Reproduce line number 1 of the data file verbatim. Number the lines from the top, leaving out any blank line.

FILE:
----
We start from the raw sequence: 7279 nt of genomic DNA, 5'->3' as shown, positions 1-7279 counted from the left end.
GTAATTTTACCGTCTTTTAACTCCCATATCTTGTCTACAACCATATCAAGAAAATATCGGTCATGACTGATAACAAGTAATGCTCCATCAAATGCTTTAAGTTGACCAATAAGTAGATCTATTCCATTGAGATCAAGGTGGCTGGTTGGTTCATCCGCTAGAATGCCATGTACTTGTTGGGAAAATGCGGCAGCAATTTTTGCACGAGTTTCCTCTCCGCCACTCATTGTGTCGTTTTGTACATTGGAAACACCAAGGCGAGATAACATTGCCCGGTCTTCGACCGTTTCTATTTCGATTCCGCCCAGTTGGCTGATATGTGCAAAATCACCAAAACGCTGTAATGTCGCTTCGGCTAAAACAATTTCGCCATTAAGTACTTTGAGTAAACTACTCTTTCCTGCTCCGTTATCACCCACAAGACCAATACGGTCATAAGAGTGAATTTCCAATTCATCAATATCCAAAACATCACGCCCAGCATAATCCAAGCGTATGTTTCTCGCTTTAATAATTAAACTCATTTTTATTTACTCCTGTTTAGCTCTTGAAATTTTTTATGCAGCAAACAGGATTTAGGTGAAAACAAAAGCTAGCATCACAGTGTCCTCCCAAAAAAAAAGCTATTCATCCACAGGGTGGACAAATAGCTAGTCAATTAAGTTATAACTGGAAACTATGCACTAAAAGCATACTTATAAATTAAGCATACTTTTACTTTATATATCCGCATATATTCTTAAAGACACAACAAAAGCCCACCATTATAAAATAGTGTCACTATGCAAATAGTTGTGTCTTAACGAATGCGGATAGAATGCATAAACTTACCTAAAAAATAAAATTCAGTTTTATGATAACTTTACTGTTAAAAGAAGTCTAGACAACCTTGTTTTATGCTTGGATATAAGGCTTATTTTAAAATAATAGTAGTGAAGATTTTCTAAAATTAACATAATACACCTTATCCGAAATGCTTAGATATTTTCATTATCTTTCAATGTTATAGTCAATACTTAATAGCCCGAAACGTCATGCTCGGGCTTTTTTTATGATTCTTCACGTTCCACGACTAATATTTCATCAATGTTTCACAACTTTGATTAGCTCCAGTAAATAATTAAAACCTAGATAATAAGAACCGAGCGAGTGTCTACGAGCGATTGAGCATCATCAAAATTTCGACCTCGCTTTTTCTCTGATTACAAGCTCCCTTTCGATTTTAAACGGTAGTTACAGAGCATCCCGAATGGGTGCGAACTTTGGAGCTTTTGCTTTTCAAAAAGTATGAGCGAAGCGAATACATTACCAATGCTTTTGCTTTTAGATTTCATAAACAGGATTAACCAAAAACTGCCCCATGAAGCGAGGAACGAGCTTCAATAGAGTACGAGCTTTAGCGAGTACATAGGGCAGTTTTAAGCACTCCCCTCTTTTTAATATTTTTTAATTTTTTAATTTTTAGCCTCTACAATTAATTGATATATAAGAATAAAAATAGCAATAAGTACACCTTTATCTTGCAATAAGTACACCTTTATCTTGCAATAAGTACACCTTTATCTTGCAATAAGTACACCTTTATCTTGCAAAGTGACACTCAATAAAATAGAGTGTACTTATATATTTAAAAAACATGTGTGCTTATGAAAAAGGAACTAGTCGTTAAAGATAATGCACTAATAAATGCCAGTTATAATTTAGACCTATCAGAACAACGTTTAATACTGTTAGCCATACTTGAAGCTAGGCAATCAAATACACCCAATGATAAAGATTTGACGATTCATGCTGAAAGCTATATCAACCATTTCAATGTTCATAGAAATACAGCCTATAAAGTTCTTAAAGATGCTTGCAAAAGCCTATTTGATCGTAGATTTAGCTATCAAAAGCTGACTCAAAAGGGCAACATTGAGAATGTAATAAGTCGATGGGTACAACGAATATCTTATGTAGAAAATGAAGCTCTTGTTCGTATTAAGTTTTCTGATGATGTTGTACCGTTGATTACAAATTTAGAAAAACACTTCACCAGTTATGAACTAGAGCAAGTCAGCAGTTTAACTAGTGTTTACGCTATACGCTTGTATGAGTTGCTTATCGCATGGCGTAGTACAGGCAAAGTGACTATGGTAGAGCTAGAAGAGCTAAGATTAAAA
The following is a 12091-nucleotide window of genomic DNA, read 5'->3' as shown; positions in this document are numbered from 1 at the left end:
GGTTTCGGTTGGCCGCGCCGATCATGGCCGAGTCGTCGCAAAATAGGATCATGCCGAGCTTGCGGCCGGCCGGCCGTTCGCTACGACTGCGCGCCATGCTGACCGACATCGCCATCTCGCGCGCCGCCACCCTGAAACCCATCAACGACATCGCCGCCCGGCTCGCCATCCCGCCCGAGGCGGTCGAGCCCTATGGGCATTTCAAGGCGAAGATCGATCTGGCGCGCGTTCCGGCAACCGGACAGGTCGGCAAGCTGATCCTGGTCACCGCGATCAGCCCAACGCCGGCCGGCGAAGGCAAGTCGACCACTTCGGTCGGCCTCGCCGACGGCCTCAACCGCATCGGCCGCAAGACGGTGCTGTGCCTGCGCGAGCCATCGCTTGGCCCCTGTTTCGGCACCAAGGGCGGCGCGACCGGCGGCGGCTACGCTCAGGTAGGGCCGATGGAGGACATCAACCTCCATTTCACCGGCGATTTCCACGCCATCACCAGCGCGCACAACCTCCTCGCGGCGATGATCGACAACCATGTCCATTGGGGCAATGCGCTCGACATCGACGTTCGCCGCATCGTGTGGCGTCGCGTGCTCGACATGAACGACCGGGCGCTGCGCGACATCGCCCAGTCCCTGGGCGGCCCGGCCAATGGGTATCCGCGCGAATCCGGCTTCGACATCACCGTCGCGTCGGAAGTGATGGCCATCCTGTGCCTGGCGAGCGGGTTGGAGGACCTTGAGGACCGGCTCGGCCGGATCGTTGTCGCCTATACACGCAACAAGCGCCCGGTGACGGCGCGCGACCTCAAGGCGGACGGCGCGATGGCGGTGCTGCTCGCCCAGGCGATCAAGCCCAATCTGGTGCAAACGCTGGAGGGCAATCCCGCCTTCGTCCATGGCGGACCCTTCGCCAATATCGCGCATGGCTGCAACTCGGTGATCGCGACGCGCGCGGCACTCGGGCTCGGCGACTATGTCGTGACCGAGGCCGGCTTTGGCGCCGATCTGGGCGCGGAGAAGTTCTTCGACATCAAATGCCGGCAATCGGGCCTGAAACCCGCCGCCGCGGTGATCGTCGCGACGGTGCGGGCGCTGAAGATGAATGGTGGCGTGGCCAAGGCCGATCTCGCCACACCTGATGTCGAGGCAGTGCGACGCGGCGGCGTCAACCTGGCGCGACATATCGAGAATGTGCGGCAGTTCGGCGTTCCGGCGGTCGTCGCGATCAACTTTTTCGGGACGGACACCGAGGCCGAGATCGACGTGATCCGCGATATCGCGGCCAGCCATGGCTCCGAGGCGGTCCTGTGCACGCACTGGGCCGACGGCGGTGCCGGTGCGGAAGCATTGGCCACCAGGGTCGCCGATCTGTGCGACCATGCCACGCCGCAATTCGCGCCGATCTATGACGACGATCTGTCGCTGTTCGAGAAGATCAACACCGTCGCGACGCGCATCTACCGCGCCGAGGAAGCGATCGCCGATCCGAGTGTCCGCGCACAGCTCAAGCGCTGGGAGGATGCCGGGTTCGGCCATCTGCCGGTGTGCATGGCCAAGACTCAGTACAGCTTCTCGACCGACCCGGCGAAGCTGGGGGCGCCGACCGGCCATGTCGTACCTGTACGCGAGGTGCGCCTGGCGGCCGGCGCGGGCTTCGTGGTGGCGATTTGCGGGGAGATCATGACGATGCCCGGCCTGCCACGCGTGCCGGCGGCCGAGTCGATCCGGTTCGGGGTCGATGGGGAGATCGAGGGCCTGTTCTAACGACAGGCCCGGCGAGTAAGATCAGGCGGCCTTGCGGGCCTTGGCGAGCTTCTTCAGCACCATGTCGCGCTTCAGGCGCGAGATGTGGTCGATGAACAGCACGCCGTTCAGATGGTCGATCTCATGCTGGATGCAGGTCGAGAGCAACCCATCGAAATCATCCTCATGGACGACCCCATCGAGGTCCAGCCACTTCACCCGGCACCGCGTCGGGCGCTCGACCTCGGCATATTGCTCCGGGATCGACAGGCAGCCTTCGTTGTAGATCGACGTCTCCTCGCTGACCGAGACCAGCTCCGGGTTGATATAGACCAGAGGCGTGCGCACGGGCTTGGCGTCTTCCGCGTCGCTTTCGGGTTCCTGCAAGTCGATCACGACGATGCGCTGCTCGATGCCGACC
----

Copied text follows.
We start from the raw sequence: 7279 nt of genomic DNA, 5'->3' as shown, positions 1-7279 counted from the left end.